The journey of a lifetime
Kerry Pappas was diagnosed with stage three lung cancer in 2013.
She underwent surgery, chemotherapy, and radiation before returning to her normal life. But she was having trouble. "I was gripped with fear," she recounts, "not only with the possibility of death, but also with how to move forward in my life."
A friend told her of a study at Johns Hopkins University School of Medicine that looked into using psilocybin (the component found in hallucinogenic "magic" mushrooms) to treat cancer-related symptoms. Soon later, Pappas was in Baltimore, taking psilocybin and being escorted through the experience by a social worker from the Hopkins study team.
Overall, she didn't have as much fun as she had anticipated. "I was thrown into the most desolate, despondent landscape," she recalls. In her altered state, she initially believed she was being shown the truth: that life had no value. However, eventually, a gleaming emerald appeared from the gloom, accompanied by the words "Right here." "At the moment."
"I realized it was me who was the treasure." "I have value and significance," Pappas asserts. "To this day, those words—'right now, right now'—remain my motto."
It took some time for Pappas to grasp what she'd witnessed. She did, however, emerge altered. She's encountered major hurdles since the therapy, including the cancer spreading to her brain. She claims she has been able to deal with setbacks when they occur. "Right now, I reside right here." "I'm not terrified or anxious," she claims. "On a molecular level, the encounter changed my inner outlook." "After all these years, I'm finally living."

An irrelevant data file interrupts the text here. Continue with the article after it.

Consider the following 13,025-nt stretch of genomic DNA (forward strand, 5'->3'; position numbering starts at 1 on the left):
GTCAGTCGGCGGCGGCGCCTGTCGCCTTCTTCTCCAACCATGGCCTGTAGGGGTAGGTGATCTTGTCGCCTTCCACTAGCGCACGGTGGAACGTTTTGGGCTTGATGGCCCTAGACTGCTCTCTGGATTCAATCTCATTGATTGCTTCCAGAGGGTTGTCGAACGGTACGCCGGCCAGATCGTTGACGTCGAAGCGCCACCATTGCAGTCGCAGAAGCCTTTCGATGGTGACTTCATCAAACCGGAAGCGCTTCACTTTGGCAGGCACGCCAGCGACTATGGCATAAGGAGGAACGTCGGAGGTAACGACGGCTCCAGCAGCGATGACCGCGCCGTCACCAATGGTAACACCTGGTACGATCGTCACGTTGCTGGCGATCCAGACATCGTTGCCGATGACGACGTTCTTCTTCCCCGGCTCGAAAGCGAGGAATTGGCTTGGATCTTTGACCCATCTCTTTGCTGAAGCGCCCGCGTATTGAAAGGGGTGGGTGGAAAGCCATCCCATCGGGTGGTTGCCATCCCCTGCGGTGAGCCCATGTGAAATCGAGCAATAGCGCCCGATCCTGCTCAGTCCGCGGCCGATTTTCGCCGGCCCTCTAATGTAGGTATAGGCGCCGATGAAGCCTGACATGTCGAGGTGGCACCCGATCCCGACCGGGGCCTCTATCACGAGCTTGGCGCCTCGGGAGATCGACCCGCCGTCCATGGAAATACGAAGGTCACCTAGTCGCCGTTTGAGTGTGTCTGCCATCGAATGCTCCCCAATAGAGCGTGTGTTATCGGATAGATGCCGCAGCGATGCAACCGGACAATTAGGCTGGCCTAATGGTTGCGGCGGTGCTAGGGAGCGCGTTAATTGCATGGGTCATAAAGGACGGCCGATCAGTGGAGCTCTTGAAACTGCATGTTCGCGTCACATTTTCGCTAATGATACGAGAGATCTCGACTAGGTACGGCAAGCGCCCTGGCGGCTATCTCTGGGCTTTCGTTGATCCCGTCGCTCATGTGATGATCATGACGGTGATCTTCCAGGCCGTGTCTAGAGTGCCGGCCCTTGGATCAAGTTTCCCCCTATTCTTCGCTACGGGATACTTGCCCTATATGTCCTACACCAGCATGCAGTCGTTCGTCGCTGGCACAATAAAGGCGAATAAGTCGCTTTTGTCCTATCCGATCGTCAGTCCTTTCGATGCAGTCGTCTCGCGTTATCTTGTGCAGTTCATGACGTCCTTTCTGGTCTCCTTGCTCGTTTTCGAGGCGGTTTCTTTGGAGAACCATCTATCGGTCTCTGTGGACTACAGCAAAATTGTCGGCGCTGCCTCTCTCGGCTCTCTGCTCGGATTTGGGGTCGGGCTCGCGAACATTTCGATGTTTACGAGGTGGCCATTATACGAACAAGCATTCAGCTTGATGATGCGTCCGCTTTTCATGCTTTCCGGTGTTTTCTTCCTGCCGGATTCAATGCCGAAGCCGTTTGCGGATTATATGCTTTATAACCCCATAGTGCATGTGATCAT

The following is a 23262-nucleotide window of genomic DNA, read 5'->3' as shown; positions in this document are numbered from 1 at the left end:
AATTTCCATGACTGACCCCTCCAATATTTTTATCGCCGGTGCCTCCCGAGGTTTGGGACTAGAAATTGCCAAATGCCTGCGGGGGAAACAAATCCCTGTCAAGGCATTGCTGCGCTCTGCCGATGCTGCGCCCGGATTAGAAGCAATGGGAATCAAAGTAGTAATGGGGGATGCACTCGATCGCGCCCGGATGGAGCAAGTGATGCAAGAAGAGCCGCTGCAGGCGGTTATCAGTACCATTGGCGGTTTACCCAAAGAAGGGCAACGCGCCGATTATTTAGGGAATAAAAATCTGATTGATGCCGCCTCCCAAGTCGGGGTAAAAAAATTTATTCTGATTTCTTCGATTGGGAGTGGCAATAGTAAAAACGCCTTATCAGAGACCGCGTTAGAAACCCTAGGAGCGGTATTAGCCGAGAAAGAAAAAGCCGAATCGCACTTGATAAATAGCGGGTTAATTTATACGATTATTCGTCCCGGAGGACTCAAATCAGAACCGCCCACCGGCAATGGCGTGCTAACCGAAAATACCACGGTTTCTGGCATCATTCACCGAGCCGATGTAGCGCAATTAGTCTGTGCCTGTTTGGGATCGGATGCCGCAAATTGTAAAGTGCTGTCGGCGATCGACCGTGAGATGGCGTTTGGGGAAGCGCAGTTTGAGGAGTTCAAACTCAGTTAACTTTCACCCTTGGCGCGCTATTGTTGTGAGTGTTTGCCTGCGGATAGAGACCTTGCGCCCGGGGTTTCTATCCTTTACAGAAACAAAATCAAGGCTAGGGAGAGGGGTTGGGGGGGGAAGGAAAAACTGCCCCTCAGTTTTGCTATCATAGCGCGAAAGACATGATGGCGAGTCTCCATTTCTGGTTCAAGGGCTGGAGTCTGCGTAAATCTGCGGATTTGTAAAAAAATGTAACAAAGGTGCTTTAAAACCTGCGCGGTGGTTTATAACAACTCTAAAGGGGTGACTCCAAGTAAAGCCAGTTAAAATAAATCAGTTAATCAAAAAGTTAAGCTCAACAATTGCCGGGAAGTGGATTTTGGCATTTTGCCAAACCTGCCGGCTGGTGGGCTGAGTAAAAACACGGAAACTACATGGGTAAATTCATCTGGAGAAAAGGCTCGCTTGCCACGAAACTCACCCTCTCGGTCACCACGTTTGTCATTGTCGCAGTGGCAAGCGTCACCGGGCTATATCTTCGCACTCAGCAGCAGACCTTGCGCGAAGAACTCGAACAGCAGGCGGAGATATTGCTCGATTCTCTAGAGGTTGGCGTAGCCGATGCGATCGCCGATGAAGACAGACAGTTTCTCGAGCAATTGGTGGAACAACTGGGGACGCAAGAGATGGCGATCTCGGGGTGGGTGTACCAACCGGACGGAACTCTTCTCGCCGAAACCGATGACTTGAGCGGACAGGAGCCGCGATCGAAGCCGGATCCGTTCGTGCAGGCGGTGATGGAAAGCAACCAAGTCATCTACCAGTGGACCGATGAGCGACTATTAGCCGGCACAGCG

Since Pappas's psilocybin experience in 2013, the field of psychedelic drug study has exploded. Two medical research companies exploring psilocybin to treat depression have been granted "breakthrough therapy" classification by the US Food and Drug Administration (FDA), allowing them to accelerate the development of the medication. Meanwhile, an increasing number of psychologists and their colleagues are investigating psychedelics as possible treatments for other diseases such as addiction and anorexia.
Although the research is still in its early stages, and most study sample sizes are tiny, preliminary findings suggest that psychedelics paired with psychotherapy may result in long-term changes in emotional well-being and mental health.
"Participants can have profoundly important experiences in a single six-hour session, with lasting positive changes years later," says Roland Griffiths, PhD, founding director of the Johns Hopkins Center for Psychedelic and Consciousness Research. "These encounters have a great significance."